Noam Chomsky’s assessment of the debate surrounding Global Warming is perhaps the most lucid I’ve heard.
This week I finished Eaarth by Bill McKibben, a book on climate change which I highly recommend. The writing is clear and skillful; the facts presented are in-depth and vital; the knowledge imparted is challenging to our current sense of normalcy.
The book ends on a high note. Our resourcefulness can prevail. As we learn to defend this environment which sustains every one of us, we can also rebuild the close-knit interdependency of our local communities, and arguably lead lives that are simpler, happier, more deeply satisfying.
When I consider our planet, I am still fascinated by science gleaned in grade school. Our planet is different from any other in that it possesses the rare conditions necessary to maintain vast quantities of liquid water, and therefore to support a diversity of life.
Cosmically speaking, frozen water is fairly commonplace; while liquid water is extraordinary. “Liquid water is essential for the kind of delicate chemistry that makes life possible. [It] is a universal solvent, a mediator of life’s chemical reactions, and it has a structure unlike that of any other liquid.”
So here I find myself on Earth, experiencing the mystery of life owing to a planet that is neither too hot, nor too cold, but just right. I enjoy this hospitable planet along with a seemingly infinite variety of other life forms. The incredible natural beauty and staggering variety are part of Earth’s magnificence.
New information is introduced. By new, I mean within the last fifty years. Billions of years after these life-conducive conditions take hold on Earth, we humans, peering down from atop the food chain, discover our frightening ability to alter the temperature of the planet through our behaviors. Check out this minute-long film circa the 1950’s on global warming.
Consequently, we now find ourselves in the process of permanently altering our environment on Earth, and life as we know it.
Life will continue, but differently than before. How different will be the Earth we leave our children depends a great deal on the decisions we make and the priorities we set today.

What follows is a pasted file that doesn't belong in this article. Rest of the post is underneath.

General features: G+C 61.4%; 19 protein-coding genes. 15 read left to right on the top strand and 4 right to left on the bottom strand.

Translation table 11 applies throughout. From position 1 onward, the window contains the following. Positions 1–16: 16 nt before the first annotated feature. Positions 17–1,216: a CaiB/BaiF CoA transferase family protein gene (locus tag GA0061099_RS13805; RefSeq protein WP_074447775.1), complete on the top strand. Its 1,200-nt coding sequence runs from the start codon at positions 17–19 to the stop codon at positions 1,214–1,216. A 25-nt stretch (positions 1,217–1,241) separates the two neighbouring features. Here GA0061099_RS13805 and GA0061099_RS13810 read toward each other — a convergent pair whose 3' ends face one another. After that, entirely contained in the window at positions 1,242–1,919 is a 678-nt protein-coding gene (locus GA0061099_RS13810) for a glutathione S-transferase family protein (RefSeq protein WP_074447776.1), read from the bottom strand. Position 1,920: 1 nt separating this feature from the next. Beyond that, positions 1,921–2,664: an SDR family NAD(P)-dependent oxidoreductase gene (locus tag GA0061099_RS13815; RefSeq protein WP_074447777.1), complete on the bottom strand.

One morning this week, I finished reading Eaarth. That evening, I invited my husband Brian to read to me. Anything he liked. By lovely coincidence he chose this poem by Wislawa Szymborska. It’s not about climate change. It’s just about being here. Still I was struck by the recurring theme of “Earth.” Take a deep breath. Look at the pretty photos. Enjoy a poem.
I can’t speak for elsewhere,
but here on Earth we’ve got a fair supply of everything.
Here we manufacture chairs and sorrows,
scissors, tenderness, transistors, violins,
teacups, dams, and quips.
There may be more of everything elsewhere,
but for reasons left unspecified they lack paintings,
picture tubes, pierogies, handkerchiefs for tears.
Here we have countless places with vicinities.
You may take a liking to some,
give them pet names,
protect them from harm.
There may be comparable places elsewhere,
but no one thinks they’re beautiful.
Like nowhere else, or almost nowhere,
you’re given your own torso here,
equipped with the accessories required
for adding your children to the rest.
Not to mention arms, legs, and astounded head.
Ignorance works overtime here,
something is always being counted, compared, measured,
from which roots and conclusions are then drawn.
I know, I know what you’re thinking.
Nothing here can last,
since from and to time immemorial the elements hold sway.
But see, even the elements grow weary
and sometimes take extended breaks
before starting up again.
And I know what you’re thinking next.
Wars, wars, wars.
But there are pauses in between them too.
Attention!–people are evil.
At ease–people are good.
At attention wastelands are created.
At ease houses are constructed in the sweat of brows,
and quickly inhabited.
Life on Earth is quite a bargain.
Dreams, for one, don’t charge admission.
Illusions are costly only when lost.
The body has its own installment plan.
And as an extra, added feature,
you spin on the planets’ carousel for free,
and with it you hitch a ride on the intergalactic blizzard,
with times so dizzying
that nothing here on Earth can even tremble.
Just take a closer look:
the table stands exactly where it stood,
the piece of paper still lies where it was spread,
through the open window comes a breath of air,
the walls reveal no terrifying cracks
through which nowhere might extinguish you.
While writing this blog I learned that Ms. Zymborska died last month, at the age of 88. Rest in peace, Nobel laureate of Poland. Many thanks for your work here.